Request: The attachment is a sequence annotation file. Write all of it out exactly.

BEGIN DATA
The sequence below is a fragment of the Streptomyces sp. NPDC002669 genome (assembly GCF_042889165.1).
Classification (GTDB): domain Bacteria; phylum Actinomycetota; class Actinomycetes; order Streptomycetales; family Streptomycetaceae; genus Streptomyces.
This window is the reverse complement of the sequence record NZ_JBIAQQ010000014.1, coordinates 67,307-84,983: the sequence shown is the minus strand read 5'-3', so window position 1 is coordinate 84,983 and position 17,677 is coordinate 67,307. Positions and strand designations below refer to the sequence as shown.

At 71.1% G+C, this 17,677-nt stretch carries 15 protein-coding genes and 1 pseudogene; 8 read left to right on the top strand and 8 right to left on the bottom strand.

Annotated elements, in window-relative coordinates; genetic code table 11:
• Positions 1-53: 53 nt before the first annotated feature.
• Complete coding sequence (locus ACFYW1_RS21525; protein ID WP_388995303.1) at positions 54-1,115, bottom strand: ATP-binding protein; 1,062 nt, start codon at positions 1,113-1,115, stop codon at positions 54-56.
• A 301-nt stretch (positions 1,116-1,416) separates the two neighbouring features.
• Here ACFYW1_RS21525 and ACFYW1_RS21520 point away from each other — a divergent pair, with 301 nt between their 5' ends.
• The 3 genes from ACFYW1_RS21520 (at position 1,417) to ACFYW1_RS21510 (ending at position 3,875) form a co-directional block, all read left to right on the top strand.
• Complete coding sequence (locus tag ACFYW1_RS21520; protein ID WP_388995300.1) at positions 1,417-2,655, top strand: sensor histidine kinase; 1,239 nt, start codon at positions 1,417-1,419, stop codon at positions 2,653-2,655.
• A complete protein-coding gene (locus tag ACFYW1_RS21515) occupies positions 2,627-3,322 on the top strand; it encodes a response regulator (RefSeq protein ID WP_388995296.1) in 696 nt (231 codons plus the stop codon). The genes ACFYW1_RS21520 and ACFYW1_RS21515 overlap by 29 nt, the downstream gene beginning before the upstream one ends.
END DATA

The sequence below is a fragment of the Streptomyces sp. NPDC002669 genome (assembly GCF_042889165.1).
Classification (GTDB): domain Bacteria; phylum Actinomycetota; class Actinomycetes; order Streptomycetales; family Streptomycetaceae; genus Streptomyces.
This window is the reverse complement of the sequence record NZ_JBIAQQ010000014.1, coordinates 67,307-84,983: the sequence shown is the minus strand read 5'-3', so window position 1 is coordinate 84,983 and position 17,677 is coordinate 67,307. Positions and strand designations below refer to the sequence as shown.

At 71.1% G+C, this 17,677-nt stretch carries 15 protein-coding genes and 1 pseudogene; 8 read left to right on the top strand and 8 right to left on the bottom strand.

Annotated elements, in window-relative coordinates; genetic code table 11:
• Positions 1-53: 53 nt before the first annotated feature.
• Complete coding sequence (locus ACFYW1_RS21525; protein ID WP_388995303.1) at positions 54-1,115, bottom strand: ATP-binding protein; 1,062 nt, start codon at positions 1,113-1,115, stop codon at positions 54-56.
• A 301-nt stretch (positions 1,116-1,416) separates the two neighbouring features.
• Here ACFYW1_RS21525 and ACFYW1_RS21520 point away from each other — a divergent pair, with 301 nt between their 5' ends.
• The 3 genes from ACFYW1_RS21520 (at position 1,417) to ACFYW1_RS21510 (ending at position 3,875) form a co-directional block, all read left to right on the top strand.
• Complete coding sequence (locus tag ACFYW1_RS21520; protein ID WP_388995300.1) at positions 1,417-2,655, top strand: sensor histidine kinase; 1,239 nt, start codon at positions 1,417-1,419, stop codon at positions 2,653-2,655.
• A complete protein-coding gene (locus tag ACFYW1_RS21515) occupies positions 2,627-3,322 on the top strand; it encodes a response regulator (RefSeq protein ID WP_388995296.1) in 696 nt (231 codons plus the stop codon). The genes ACFYW1_RS21520 and ACFYW1_RS21515 overlap by 29 nt, the downstream gene beginning before the upstream one ends.